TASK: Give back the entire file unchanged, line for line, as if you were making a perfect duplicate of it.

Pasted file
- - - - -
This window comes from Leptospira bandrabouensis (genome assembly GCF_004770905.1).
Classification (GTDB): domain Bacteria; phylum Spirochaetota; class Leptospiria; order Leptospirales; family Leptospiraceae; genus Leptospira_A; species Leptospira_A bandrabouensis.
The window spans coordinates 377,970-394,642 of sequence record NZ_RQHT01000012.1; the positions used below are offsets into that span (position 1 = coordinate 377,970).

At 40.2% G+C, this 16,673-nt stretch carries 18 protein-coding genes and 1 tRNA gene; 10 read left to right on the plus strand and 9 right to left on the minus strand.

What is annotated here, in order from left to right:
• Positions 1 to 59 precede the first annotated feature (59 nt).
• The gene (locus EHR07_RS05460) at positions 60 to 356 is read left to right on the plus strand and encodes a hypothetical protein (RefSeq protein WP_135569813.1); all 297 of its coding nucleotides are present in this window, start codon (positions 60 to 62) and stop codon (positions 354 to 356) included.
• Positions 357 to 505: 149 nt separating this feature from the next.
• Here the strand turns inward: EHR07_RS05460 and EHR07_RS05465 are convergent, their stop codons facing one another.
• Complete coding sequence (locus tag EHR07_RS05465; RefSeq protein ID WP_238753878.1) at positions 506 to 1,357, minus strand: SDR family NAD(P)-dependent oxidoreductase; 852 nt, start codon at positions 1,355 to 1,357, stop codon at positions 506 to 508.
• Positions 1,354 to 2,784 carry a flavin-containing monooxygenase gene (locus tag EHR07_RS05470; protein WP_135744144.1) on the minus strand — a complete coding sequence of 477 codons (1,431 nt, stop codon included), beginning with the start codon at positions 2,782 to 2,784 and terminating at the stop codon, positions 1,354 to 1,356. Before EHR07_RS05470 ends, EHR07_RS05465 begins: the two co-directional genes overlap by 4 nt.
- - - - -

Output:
This window comes from Leptospira bandrabouensis (genome assembly GCF_004770905.1).
Classification (GTDB): domain Bacteria; phylum Spirochaetota; class Leptospiria; order Leptospirales; family Leptospiraceae; genus Leptospira_A; species Leptospira_A bandrabouensis.
The window spans coordinates 377,970-394,642 of sequence record NZ_RQHT01000012.1; the positions used below are offsets into that span (position 1 = coordinate 377,970).

At 40.2% G+C, this 16,673-nt stretch carries 18 protein-coding genes and 1 tRNA gene; 10 read left to right on the plus strand and 9 right to left on the minus strand.

What is annotated here, in order from left to right:
• Positions 1 to 59 precede the first annotated feature (59 nt).
• The gene (locus EHR07_RS05460) at positions 60 to 356 is read left to right on the plus strand and encodes a hypothetical protein (RefSeq protein WP_135569813.1); all 297 of its coding nucleotides are present in this window, start codon (positions 60 to 62) and stop codon (positions 354 to 356) included.
• Positions 357 to 505: 149 nt separating this feature from the next.
• Here the strand turns inward: EHR07_RS05460 and EHR07_RS05465 are convergent, their stop codons facing one another.
• Complete coding sequence (locus tag EHR07_RS05465; RefSeq protein ID WP_238753878.1) at positions 506 to 1,357, minus strand: SDR family NAD(P)-dependent oxidoreductase; 852 nt, start codon at positions 1,355 to 1,357, stop codon at positions 506 to 508.
• Positions 1,354 to 2,784 carry a flavin-containing monooxygenase gene (locus tag EHR07_RS05470; protein WP_135744144.1) on the minus strand — a complete coding sequence of 477 codons (1,431 nt, stop codon included), beginning with the start codon at positions 2,782 to 2,784 and terminating at the stop codon, positions 1,354 to 1,356. Before EHR07_RS05470 ends, EHR07_RS05465 begins: the two co-directional genes overlap by 4 nt.